They came. They chewed. They swallowed.
Dogs and cats can be some of the most brilliant creatures on the planet. At times there seems to be no limit to what they are capable of being trained to do. But sometimes they will do things for no good reason that leave us scratching our heads. The top of this weird list are the bizarre things that pets will decide to chew up and swallow. I’ve been in the veterinary business for 34 years now and every time I think I have seen the pinnacle of what an animal will chew up and/or swallow, another comes along that moves the needle a little bit farther.
When to see a vet about possible obstruction
I’ve heard many pet owners describe their pets as having “iron stomachs” – as if nothing they eat can harm them. Other pet owners seem to deal with vomiting and bowel distress regularly. Regardless of what you think your pet can (or cannot) handle, it’s important to take note of the symptoms that indicate your pet may have an abdominal or intestinal obstruction.
While vomiting may not seem like too much of an issue, a pet who seems to be vomiting a lot or with great force should certainly be brought into the veterinary clinic. Most of the time, vomiting isn’t anything serious. It’s what dogs, cats and kids do. Vomiting (even a lot) is a way of their bodies trying to fix earlier mistakes. That said, due to the nature of the beast (a nature that draws them to occasionally consume bizarre objects), we vets always have to rule out possible ingested foreign bodies and intestinal obstruction – because all animals (yes, ALL) eat and swallow things they aren’t supposed to.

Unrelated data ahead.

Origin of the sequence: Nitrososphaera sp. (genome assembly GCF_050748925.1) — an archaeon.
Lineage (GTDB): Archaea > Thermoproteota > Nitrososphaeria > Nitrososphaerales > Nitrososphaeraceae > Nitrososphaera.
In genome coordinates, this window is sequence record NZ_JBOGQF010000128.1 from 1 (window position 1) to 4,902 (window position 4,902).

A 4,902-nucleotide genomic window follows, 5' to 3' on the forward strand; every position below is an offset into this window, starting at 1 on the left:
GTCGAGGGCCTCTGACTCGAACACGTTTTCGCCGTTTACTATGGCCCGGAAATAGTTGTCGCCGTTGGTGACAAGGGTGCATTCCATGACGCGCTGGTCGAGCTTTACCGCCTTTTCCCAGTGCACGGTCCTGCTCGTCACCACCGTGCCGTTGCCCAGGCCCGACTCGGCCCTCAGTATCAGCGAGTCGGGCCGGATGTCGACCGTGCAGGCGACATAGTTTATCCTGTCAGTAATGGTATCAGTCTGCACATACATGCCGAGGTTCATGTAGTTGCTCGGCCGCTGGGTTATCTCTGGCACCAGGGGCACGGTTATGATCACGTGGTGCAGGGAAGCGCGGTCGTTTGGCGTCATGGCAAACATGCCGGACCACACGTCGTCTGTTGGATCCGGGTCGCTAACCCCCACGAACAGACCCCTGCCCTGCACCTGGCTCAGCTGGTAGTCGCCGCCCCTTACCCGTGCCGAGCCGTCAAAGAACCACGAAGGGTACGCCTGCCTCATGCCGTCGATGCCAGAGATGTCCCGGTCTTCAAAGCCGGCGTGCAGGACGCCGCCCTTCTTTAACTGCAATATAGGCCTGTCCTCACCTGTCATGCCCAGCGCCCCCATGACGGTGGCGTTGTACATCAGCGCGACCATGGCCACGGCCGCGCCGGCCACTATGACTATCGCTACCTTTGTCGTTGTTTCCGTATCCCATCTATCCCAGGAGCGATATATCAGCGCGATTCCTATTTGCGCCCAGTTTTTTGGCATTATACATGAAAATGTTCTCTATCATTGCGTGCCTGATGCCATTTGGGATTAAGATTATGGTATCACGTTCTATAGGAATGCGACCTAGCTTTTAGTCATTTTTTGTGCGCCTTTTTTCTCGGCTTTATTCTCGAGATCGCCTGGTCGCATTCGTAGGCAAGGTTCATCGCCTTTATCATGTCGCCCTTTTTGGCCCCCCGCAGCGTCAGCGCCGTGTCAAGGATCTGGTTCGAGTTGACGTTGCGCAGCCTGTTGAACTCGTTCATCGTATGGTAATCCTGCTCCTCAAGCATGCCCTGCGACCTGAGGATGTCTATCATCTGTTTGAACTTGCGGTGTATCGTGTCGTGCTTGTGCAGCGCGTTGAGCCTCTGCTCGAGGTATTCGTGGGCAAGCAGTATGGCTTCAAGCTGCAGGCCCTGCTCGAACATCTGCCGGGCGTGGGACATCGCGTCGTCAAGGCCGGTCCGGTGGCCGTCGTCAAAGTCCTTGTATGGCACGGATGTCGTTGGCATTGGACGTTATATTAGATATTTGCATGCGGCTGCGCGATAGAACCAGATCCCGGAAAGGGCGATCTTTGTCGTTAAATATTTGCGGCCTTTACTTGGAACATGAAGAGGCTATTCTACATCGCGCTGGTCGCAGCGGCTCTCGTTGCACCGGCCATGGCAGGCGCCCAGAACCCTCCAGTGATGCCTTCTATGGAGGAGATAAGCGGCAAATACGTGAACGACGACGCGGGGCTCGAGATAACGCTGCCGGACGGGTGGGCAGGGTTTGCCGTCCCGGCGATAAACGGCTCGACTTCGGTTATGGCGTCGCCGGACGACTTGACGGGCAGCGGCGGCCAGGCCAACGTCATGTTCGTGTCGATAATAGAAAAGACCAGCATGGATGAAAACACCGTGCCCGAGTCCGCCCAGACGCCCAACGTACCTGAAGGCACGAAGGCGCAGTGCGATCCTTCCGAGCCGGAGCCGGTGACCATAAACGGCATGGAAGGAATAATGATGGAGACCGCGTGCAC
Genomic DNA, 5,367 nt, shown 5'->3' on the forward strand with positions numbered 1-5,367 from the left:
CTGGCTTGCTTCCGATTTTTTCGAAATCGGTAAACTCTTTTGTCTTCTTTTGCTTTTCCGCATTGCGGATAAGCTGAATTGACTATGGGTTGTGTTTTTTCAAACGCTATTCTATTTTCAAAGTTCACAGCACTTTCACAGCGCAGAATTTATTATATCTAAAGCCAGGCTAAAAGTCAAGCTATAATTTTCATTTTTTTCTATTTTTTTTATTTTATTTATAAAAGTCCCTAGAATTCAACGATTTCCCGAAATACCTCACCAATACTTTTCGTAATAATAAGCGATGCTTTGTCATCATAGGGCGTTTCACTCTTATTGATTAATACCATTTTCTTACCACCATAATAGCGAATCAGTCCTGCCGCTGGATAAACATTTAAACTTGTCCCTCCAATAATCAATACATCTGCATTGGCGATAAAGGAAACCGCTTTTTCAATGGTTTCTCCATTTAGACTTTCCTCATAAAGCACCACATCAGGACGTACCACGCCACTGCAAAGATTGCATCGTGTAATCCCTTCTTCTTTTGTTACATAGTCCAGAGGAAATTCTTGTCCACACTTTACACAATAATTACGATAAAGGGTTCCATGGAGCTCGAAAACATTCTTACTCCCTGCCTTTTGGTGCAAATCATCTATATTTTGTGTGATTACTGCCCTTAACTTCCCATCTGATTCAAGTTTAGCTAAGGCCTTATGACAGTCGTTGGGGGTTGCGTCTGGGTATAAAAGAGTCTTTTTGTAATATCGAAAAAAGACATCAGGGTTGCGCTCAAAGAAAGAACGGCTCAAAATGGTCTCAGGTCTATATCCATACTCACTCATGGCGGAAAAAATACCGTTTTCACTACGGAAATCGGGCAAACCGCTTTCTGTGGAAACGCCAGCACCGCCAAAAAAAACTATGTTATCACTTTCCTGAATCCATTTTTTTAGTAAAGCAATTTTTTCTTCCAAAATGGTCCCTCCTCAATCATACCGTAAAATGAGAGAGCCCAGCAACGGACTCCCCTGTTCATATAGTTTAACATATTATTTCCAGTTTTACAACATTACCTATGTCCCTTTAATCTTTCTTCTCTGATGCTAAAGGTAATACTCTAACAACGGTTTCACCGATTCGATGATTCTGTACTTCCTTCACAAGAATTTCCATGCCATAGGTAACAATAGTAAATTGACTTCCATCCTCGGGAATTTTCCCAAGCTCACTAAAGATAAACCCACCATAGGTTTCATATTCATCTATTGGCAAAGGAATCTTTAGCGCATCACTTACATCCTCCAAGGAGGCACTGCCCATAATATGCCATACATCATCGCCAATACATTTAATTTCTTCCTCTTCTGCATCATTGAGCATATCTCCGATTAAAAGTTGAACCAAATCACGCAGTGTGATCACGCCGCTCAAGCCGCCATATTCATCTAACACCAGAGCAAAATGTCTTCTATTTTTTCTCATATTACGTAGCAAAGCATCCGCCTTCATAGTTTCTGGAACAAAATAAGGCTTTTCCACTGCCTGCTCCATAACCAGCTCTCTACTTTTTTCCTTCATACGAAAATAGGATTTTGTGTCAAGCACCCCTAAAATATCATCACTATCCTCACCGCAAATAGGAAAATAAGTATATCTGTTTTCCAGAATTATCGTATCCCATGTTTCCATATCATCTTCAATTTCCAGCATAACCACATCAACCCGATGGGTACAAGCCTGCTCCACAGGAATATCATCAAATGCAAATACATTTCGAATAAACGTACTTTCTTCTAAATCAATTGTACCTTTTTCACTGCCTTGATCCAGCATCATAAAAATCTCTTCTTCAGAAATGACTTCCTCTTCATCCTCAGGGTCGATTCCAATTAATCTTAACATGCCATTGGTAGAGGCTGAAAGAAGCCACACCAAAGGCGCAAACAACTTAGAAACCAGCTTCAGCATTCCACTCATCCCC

Other symptoms that should lead you to suspect obstruction include: lethargy; difficulty with defecating or inability to defecate; dark, sticky stools; burping; disinterest in eating or inability to eat; refusal to lie down; and/or a swollen, bloated abdomen. If you notice a few of these symptoms, bring your pet to the veterinary clinic right away.
The strangest things I’ve removed from pets
Over the years I’ve taken some pretty interesting things out of critters. Socks, especially baby socks, are a common source of GI upset and obstruction. Pillows, towels, blankets and bedding are probably ahead of socks on the most common list (but not by much). Bones are another common issue, though most of the time that’s the pet owner’s fault for giving it to them to begin with. For most of these patients, we know they are obstructed, but we don’t know by what until surgery. Every now and then on the operating table, we’ll see something that makes us scratch and shake our head.
Some of the more off-the-wall items I have removed from pets include: rocks, corn cobs (pulled 18 out of a chocolate lab’s stomach once), coins, sewing needles, yarn, whole baseballs, golf balls, an entire 42-inch braided leather belt, and too numerous to count feminine hygiene products. There’s no pattern or characteristic that seems to make certain things suitable for swallowing and others not. I wish I knew what drives animals to eat some of the things they do.
All dogs and cats are capable of swallowing things. Even the ones who would never and have never swallowed strange things someday will. Be cognizant of what your pets like to chew, and know that someday they may think it’s a great idea to try to get it down! In short: watch your pets, keep their favorite non-food items out of reach, and never hesitate to visit the vet if you think something bad went down.